Last year an old college friend sent out a mass e-mail to his entire address list announcing he had lost his Christian faith after 50 years. The shock and grief I felt for him was devastating to me. In retrospect my response to him was pretty poor--I wish I could have a do-over. My own faith is firm and vibrant that Jesus Christ is the Way, the Truth and the Life. I can't imagine life without Him. It made no sense to me--like a man scraping his own new car with a key. But this was because I was looking at my friend through the lens of my own life and not trying to understand his. I'm concerned that the way we Christians witness should help people find faith and not cause them to lose it.
Atheism is on the rise these days primarily among young adults in North
America and Europe. I believe one reason is because of the shallow and un-researched witness of us Christians today. Our speaking about faith is perceived as simplistic and trivial because it often is. The internet has shifted the ground for faith sharing in the modern world. People have access to all kinds of detailed information on any topic. My veterinarian gave me guidance about our dog's health issues. That evening I spent 20 minutes on Google and was instantly up to speed with the latest research and treatments. When the vet called me the next day, I was able to ask all kinds of detailed questions to make a better informed decision. I was tempted to think I knew as much as she did.
Let's not kid ourselves that non-religious people aren't doing the same thing with Jesus Christ. Not all the information on Google is reliable or even rational but the point is that many non-religious people are better informed than longtime church goers. The moral of the story is that we Christians need to be doing more thinking and not less. Paul is our role model. In his speech before the Athenians in Acts 17, he demonstrates a familiarity with the philosophies of his day: Epicurianism and Stoicism. He is even able to quote from these sources to support his argument. Paul doesn't insult the paganism of his audience. Instead he is encouraging them to think because really good thinking leads people towards Christ not away.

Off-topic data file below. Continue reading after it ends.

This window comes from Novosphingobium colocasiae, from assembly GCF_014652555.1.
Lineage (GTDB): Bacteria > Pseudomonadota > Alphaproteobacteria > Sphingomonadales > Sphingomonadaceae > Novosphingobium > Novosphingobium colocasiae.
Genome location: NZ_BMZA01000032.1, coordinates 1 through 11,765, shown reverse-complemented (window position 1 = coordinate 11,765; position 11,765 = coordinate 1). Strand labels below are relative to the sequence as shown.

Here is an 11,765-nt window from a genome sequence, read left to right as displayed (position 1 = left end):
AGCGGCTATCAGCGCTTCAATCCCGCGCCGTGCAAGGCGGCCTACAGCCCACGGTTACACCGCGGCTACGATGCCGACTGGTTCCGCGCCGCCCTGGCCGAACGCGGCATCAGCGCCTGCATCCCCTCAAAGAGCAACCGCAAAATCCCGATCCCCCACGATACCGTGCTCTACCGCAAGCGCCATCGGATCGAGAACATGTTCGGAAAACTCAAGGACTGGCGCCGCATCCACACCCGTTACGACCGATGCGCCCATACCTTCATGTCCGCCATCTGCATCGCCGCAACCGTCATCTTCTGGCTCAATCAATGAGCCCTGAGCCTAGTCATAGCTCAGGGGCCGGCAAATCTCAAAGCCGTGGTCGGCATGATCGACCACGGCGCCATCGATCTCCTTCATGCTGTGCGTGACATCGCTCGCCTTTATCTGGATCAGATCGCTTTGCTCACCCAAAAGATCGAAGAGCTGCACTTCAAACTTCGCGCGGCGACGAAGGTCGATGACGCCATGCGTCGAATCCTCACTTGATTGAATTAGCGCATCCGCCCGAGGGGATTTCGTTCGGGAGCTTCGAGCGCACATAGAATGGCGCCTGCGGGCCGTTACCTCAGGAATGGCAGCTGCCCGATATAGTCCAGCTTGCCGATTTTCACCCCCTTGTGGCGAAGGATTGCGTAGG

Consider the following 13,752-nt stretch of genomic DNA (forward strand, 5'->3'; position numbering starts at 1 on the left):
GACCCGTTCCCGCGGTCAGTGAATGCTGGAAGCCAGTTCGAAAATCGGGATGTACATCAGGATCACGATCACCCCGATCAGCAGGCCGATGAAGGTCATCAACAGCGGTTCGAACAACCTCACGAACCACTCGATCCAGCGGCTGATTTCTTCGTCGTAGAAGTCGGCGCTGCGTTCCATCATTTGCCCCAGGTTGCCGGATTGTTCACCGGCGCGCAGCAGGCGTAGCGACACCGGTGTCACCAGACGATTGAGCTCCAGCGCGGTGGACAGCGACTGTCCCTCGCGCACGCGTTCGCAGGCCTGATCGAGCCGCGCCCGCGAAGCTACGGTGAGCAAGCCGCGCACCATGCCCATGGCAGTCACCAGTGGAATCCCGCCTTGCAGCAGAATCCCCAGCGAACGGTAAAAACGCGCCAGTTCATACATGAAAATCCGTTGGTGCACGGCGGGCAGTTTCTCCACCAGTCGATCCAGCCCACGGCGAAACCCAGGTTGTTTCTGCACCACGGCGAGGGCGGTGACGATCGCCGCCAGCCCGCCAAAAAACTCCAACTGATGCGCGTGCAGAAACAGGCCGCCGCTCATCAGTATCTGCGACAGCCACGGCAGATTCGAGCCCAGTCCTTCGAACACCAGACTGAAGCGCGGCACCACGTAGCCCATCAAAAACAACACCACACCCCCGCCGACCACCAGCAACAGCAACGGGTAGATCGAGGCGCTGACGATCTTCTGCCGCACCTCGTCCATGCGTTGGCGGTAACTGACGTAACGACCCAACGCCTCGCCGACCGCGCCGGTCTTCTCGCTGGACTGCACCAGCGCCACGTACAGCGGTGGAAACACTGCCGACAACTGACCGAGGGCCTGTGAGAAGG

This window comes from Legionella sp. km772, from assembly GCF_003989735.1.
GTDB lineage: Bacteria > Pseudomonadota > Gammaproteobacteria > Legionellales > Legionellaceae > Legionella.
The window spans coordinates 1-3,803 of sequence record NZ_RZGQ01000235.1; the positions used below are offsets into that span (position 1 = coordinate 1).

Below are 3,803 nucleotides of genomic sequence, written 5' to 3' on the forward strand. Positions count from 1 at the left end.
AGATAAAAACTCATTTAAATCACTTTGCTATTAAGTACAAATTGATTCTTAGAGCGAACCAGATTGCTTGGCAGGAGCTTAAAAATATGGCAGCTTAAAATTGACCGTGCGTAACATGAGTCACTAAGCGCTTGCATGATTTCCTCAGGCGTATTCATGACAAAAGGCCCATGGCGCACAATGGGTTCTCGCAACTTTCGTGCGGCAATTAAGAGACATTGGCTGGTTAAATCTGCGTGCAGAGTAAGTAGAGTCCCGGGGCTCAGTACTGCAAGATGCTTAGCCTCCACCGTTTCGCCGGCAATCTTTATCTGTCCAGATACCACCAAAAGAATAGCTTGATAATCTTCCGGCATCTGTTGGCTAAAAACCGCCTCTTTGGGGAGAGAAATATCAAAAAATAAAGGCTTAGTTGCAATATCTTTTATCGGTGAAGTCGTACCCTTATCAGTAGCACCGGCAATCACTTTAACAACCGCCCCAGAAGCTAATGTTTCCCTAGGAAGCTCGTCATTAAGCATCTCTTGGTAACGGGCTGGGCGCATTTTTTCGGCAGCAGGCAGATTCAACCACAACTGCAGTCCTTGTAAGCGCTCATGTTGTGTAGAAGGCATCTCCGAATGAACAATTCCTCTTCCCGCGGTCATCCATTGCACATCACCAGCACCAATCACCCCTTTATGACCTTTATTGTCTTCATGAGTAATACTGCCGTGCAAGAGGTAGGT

It is popular these days to hear the conviction that science has disproved religion. That is true for some. Yet a little research on our part will show that a deep understanding of science can just as easily lead toward the faith as away. The dramatic Christian conversion of geneticist Francis Collins, director of the Human Genome Project is a case in point. It's a false dilemma to pit science against faith. Hundreds of well known scientists are believers, we ought to get to know their names and tell their stories when we share our faith.
I need to get better with questions and conversations. Someone comes with a question about evolution, science, reincarnation or sexuality and they often get an off-the-shelf answer from the echo chamber of the already convinced or they get no answer, worse yet they get judged for asking the question or voicing the doubt. If I am open to honest conversation about the doubts and questions of others, they are more likely to be open to a different set of answers than those they're finding on Google. I once had the delightful experience of listening to someone else talk themselves out of their own question and come to make the same point I might have offered at the beginning had I not bit my tongue.
Non-believers will go to those places that are open to conversation. If Christians are not, they'll find a chat room or a coffee shop that is. They are likely to follow along with what they hear from those who have welcomed them. If we embrace the questions people have, we also embrace the people who ask them. When this happens they are far more open to hearing the Christian faith we have to share. I wish for each of us a manifold increase in godly conversations with those who Jesus loves but who do not yet love him.